The Phenomenon of Indirect Effect
Ray and Mike Mentzer Trained with High Intensity
By Steve Wedan (visit his website at www.SteveWedanArt.com)
Many years ago, the entire bodybuilding world watched Mike Mentzer grow very large. With each contest, his proportions swelled, and fans stated at every "heavy duty" photograph they could find in the magazines.
Likewise, some of us even recall the few pictures published of a 19-year-old Mentzer in York the year Casey Viator won the AAU Mr. America. There was talk of the unusual arms on the boy (Mentzer) as good, some said as Viator's arms. A few years later, a significantly more muscular Mentzer emerged in the IFBB and began an incredible career, climbing the ladder of national and international physique titles, growing gigantic in the process.
An erudite man, Mentzer recorded his training thoughts in journals not normally given to science, publicly crediting his improvement in 1976 to an increase in training intensity. And when an almost unbelievably muscular Mentzer materialized in 1979, once again it was due to another application of increased intensity.
Make no mistake here. Mentzer is a man of enormous natural talent...potential no less notable than other bodybuilders who know little of high intensity. But his well-documented progress is nonetheless directly attributable to his well-organized increase in intensity and the attendant diminishing of exercise volume. Harder, briefer exercise helped create larger, stronger muscles.
However, a number of trainees seem to suffer overtraining even from such brief workouts once they genuinely achieve an intense level of effort. A major reason, I believe, is either ignorance, or a neglecting, of the principle of "indirect effect". Exploiting indirect effect can become the key to excellent, even startling, gains.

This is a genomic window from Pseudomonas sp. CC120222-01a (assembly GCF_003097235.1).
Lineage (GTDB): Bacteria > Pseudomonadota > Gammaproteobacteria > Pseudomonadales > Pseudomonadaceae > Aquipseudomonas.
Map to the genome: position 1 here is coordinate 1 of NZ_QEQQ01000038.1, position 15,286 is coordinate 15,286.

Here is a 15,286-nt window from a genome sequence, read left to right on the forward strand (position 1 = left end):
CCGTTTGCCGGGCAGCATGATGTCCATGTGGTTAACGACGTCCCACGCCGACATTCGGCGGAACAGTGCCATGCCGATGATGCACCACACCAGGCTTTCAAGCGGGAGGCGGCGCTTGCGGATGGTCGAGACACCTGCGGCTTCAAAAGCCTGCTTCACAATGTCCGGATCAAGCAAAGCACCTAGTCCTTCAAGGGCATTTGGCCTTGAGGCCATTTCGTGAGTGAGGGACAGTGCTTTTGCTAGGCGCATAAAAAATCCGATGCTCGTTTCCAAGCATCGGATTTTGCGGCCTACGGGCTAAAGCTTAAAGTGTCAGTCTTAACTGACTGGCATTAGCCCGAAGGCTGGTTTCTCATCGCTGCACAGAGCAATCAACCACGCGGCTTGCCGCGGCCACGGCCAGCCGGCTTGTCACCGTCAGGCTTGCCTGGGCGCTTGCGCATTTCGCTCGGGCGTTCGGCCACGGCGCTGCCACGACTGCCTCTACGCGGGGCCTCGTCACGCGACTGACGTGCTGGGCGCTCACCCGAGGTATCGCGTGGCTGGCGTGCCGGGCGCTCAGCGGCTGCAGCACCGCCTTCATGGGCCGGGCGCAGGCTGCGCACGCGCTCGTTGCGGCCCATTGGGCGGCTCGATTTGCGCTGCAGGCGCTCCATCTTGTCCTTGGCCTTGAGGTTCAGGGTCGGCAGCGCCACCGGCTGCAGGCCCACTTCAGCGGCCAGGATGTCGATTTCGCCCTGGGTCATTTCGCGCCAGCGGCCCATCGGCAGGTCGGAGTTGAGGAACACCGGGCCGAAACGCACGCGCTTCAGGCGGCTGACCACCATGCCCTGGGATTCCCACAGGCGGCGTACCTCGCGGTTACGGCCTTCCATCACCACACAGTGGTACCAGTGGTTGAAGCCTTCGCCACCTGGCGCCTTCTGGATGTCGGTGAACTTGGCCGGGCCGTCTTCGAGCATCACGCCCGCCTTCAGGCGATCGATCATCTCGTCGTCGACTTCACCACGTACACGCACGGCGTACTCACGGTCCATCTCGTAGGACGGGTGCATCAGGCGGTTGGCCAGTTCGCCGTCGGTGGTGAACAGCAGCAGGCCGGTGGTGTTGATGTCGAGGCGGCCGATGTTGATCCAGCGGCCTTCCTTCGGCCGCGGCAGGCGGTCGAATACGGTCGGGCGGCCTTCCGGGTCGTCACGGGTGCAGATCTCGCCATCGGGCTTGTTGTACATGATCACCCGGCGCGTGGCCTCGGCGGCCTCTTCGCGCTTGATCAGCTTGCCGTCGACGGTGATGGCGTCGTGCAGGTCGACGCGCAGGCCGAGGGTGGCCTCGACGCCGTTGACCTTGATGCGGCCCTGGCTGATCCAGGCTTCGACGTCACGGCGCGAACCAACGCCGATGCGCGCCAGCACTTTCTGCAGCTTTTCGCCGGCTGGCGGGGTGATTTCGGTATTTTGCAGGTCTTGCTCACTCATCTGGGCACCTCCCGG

Indirect effect can be thought of as a sort of ripple effect. The exact physiological processes aren't completely clear, but what happens on a muscle-training level is clear. Put simply, when you work one muscle, other unworked muscles are affected; when it grows, they grow...to a smaller extent, of course. How much of an effect an unexercised muscle receives from an exercised muscle depends mainly on two things - the size of the worked muscle and its proximity to the unworked muscle.
Take the hips and thighs as an example. One reason the squat is considered such a great overall exercise is the sheer volume of muscle the movement exercises. It's part of bodybuilding legend how the squat affects overall body strength and size. This effect is only partially due to metabolic stimulus.
Much of the credit goes to its nature as a big, three-joint exercise (hips, knees and ankles are all involved). Of course, the lower back is also stimulated because it is involved in the move. But trainees have found overall strength and size increases as a result of squatting - even when it is the only exercise performed for long periods. Here we have a sound explanation for recommending multiple joint exercises for bodybuilders seeking muscle size increases.
Naturally, isolation is an important component for stimulating muscle growth, and exercises that work large muscle areas don't have to be compound movements. The pullover done on a Nautilus machine is an example of an exercise that works a very large volume of muscle without being a compound movement. For this discussion, though, I'm considering conventional equipment which restricts most large-muscle moves to multijoint exercises.
When an intermediate or advanced bodybuilder finds himself on a plateau, he is wise to consider cutting back on workout volume, while reasserting his commitment to a high intensity of effort. But the arithmetic of bodybuilding soon presents a difficult problem, If he needs, say, 20 exercises to work everything, and he's decided to cut back to 16 total sets of high intensity work in order to keep gaining, how does he cover all bases? Does he start splitting his workouts? What would a split routine do for his calves, abs and arms, which he feels need three workouts in a week?
Here is where indirect effect comes in. When a bodybuilder nears the advanced level, he's beginning to get pretty strong. The stronger he is, the more a set of exercise can make an inroad into his existing abilities. So a quality, set of curls ought to take longer to recover from that is used to, 20 muscular pounds and an inch of size ago. Likewise, the indirect effect ought to be greater as well. So we use the body's abilities to create inroads into existing strength to our advantage.
Look at the workout accompanying this article for a few minutes. The very first things a musclehead will notice is that upper arms are exercised only once during the three workouts. Egad! This crazy author thinks I want spaghetti arms! Doesn't he realize I plan to win Mr. America next year looking like Larry Scott? I'd better leave this nut to the pipestem, get-in-shape, "muscle tone" crowd...